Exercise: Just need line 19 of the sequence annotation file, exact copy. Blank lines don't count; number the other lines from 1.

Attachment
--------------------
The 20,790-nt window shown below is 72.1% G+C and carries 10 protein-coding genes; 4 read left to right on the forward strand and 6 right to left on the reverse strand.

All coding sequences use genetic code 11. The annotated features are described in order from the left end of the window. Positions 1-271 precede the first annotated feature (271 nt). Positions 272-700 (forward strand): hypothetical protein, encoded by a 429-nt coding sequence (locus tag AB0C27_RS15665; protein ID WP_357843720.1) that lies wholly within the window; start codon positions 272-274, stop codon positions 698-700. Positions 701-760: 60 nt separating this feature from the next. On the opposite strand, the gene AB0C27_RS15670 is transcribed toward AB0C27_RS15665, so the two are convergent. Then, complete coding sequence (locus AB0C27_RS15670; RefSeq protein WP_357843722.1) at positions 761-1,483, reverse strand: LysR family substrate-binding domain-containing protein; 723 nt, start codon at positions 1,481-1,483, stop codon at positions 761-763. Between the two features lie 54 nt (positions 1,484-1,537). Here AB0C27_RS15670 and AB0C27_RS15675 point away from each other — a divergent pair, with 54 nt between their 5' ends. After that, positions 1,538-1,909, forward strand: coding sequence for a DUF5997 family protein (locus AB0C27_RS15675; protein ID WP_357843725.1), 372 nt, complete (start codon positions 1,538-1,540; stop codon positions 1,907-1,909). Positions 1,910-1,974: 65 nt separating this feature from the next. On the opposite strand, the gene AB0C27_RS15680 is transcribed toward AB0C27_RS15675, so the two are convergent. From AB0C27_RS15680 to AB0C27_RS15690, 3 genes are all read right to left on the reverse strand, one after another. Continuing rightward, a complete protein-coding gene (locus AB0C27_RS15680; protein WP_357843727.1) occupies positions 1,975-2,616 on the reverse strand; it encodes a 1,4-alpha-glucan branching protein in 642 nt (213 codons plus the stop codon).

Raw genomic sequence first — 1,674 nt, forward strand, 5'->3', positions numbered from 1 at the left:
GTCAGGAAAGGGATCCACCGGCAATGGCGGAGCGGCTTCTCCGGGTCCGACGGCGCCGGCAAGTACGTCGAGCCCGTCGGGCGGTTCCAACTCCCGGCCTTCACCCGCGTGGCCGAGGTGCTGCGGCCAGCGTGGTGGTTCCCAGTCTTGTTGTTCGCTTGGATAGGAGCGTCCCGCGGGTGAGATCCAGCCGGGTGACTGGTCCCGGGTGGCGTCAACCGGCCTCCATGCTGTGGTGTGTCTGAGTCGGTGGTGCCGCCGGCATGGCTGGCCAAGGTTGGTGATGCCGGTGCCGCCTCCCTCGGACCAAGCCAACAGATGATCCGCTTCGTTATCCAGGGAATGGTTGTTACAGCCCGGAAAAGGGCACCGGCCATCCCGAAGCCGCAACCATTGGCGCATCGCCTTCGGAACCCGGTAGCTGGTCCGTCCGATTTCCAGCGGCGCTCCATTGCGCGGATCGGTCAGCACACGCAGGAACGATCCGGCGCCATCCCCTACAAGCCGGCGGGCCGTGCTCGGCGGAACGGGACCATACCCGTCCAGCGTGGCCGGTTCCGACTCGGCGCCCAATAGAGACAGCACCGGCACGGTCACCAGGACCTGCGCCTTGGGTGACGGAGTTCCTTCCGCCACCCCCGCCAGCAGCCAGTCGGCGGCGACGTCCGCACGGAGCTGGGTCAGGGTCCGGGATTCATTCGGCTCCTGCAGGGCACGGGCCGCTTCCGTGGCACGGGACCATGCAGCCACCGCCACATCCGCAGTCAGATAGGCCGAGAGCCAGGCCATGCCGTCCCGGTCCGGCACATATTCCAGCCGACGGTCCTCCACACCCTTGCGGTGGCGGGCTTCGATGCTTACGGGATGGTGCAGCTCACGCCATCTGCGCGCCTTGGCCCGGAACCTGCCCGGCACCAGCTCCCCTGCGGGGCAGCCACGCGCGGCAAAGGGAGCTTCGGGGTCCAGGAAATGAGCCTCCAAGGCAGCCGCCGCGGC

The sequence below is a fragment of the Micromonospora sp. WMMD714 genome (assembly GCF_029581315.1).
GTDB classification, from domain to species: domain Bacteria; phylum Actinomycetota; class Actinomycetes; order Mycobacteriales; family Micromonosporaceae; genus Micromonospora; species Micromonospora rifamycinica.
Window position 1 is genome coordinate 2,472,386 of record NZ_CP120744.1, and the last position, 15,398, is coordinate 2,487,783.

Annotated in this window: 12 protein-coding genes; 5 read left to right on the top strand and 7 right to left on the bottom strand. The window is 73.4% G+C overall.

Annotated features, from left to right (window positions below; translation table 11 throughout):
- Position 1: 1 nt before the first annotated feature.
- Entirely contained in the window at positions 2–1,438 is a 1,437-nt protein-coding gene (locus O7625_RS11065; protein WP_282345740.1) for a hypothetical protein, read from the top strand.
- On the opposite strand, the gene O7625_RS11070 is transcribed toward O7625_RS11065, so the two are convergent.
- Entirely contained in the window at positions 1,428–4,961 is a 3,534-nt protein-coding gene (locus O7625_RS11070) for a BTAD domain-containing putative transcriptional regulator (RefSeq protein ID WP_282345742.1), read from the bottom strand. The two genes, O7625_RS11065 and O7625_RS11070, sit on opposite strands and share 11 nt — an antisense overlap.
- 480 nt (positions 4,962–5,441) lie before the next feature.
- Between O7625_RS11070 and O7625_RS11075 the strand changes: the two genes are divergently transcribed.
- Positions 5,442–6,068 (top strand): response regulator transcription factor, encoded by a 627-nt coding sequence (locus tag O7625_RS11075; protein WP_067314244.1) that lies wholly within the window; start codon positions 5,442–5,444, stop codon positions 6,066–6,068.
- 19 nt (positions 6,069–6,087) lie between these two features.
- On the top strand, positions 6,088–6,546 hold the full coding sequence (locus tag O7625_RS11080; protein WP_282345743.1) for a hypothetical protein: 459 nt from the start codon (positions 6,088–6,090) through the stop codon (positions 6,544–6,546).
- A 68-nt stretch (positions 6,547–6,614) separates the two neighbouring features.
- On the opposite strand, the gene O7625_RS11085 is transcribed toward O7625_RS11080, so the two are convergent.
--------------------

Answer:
- A 68-nt stretch (positions 6,547–6,614) separates the two neighbouring features.